How to Add Real Diversity to Your Portfolio

Linda Bakhshian

We diversify our lives in many ways. We may drive more than one car, have something different for dinner every night (hopefully), get our news from a variety of sources and watch sports, soaps, how-to and reality shows on TV. The point is that diversification is not some new theory--we've been doing it our entire lives. So don't let the word "diversification'' trip you up when it comes to investing. It shouldn't be a foreign concept; diversification simply reduces risk. It isn't complicated and it can come in many forms.

For example, you can diversify by averaging into a position--that is, putting a steady sum each month or quarter into a security or fund instead of putting in one lump sum. This approach, known as dollar-cost averaging, means you'll effectively be buying more when the price is lower and less when it is higher. It lets you avoid worrying about trying to time the market and get in at a bottom. Dollar-cost averaging is a way to avoid market timing, a very difficult thing to do even for the pros; think of it as a sort of insurance plan against buying high and selling low.

Diversification also means spreading your money around so that you're not just dependent on any one stock, sector or asset class. Ask anyone who loaded up only on tech stocks in the late 1990s or homebuilder stocks during the housing boom--it was fun until it wasn't. Asset prices never go just one way and different asset classes rarely move in precisely the same direction at the same time. So consider diversifying across several asset classes--stocks, bonds, commodities such as gold, real estate through publicly traded real estate investment trusts, master limited partnerships, even cash.

Don't stop there. You should also diversify within asset classes. Don't just buy U.S. stocks; buy some foreign ones as well. Think about countries with strong economic growth potential, places such as Europe's Nordic countries, Australia, or Singapore. If possible, choose more than one investment style as well. Try pairing value stocks (securities considered mispriced relative to their fundamentals) with growth stocks (securities exhibiting above average relative growth in earnings), so that when one's out of favor, the other may be on the rise.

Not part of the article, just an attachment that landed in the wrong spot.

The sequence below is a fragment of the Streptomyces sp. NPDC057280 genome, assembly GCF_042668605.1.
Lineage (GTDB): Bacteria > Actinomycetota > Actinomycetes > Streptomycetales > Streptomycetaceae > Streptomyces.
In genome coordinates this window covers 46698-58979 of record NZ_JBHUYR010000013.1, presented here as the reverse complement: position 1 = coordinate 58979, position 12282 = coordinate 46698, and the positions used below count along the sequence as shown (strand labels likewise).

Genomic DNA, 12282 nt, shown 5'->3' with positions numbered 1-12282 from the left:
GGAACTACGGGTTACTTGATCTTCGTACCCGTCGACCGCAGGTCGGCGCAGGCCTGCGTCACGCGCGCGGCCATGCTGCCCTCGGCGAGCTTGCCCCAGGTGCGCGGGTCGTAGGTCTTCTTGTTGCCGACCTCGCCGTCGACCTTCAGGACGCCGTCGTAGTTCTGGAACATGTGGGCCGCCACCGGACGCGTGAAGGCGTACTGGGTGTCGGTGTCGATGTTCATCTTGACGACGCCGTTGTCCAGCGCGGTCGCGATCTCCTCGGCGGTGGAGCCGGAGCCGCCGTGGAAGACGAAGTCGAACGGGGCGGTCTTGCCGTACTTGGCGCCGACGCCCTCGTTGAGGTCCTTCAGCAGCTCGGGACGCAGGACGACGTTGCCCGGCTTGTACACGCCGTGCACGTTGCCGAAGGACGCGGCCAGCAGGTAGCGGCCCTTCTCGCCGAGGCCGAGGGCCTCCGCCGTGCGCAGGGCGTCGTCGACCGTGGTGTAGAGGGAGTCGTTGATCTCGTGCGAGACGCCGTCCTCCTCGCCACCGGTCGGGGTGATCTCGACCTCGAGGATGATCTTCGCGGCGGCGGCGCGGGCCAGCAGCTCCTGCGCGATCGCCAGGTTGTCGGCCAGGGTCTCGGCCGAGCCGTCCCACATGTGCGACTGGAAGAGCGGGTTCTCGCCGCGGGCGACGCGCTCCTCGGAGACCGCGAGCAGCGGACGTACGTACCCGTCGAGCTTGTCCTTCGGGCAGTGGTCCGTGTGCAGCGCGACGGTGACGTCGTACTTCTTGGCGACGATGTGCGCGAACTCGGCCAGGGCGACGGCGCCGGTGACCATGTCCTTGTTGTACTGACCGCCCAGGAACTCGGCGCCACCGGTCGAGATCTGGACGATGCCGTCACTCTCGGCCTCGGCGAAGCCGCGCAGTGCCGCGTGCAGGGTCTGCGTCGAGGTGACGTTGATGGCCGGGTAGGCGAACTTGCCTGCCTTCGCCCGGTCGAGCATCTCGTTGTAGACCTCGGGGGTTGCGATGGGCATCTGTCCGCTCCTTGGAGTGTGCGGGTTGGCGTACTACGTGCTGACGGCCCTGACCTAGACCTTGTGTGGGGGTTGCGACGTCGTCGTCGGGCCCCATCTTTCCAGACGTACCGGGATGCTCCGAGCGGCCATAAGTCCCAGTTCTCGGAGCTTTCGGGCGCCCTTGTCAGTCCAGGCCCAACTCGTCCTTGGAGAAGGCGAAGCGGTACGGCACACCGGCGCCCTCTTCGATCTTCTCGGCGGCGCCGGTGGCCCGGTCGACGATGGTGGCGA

Also, always allocate part of your portfolio to dividend-paying investments. They represent money in the bank--companies such as Exxon, Johnson & Johnson and Procter & Gamble have managed to pay and raise their dividends regardless of the economic and market environment over the years. In the past century, half of the returns in the market have come from dividends. In the roller-coaster 2000s, dividends were virtually the only return investors received. Now Apple, Oracle and Cisco--some of the biggest tech stars that eschewed dividends in the '80s and '90s--are paying them. Who knows, maybe Google will pay a dividend someday too.

As for bonds, it's not all about U.S. Treasurys--in fact, at today's ultra low rates, Treasurys may be worth avoiding. High-yield bonds are one option, aided by strong corporate cash flows, healthy balance sheets, decent earnings and historically low default rates. These characteristics also are benefiting investment-grade corporate bonds, but high-yield bonds have an added benefit of above-market yields--and thus extra income. Currently, high-yield default rates are around half of historical norms, and high-yield bonds are relatively less sensitive to interest rate, which means they are likely to be impacted less when rates eventually do go up. Emerging-market bonds currently offer a similar risk-reward profile--above-market yields and, because of the relatively stronger fiscal health and robust growth profile of their underlying countries, relatively low default risk.

The best thing about diversification is that you don't have to necessarily do it all yourself. There are mutual funds that can do it for you by dividing their investments across asset classes. You still have to do some homework to make sure the funds you choose are not all diversifying into same thing, but that's simple enough to do. In the crash of 2008, some diversified mutual funds were down 22 percent or less--a pretty good relative performance compared to the Standard & Poor's 500 index's 37 percent decline.

Finally, diversification can mean adjusting your portfolio to your life cycle. When you're young, you're going to want to be more heavily invested in stocks because studies show that, over time, stocks generate among the best returns above inflation. But as you age and come closer to retirement, you are going to want to adjust your portfolio to preserve some of that wealth you created--maybe by diversifying away from some stocks and into more income-generating investments--to protect against equity market downdrafts.

The bottom line: When you're thinking about what to do with your money, think about what you do with your life. Diversification can mean generating income from a variety of sources. It can mean fewer fears by not relying on just one stock, or just one sector, or just one asset class. And it can mean having the flexibility to make adjustments as you age. In short, diversification can mean investing the way you live.

With more than 14 years of investment experience, Linda Bakhshian co-manages the Capital Income Fund, Equity Income Fund and Muni Stock Advantage Fund at Federated Investors. Linda is a CPA and a chartered accountant. She earned a bachelor's degree from the University of New England (Australia).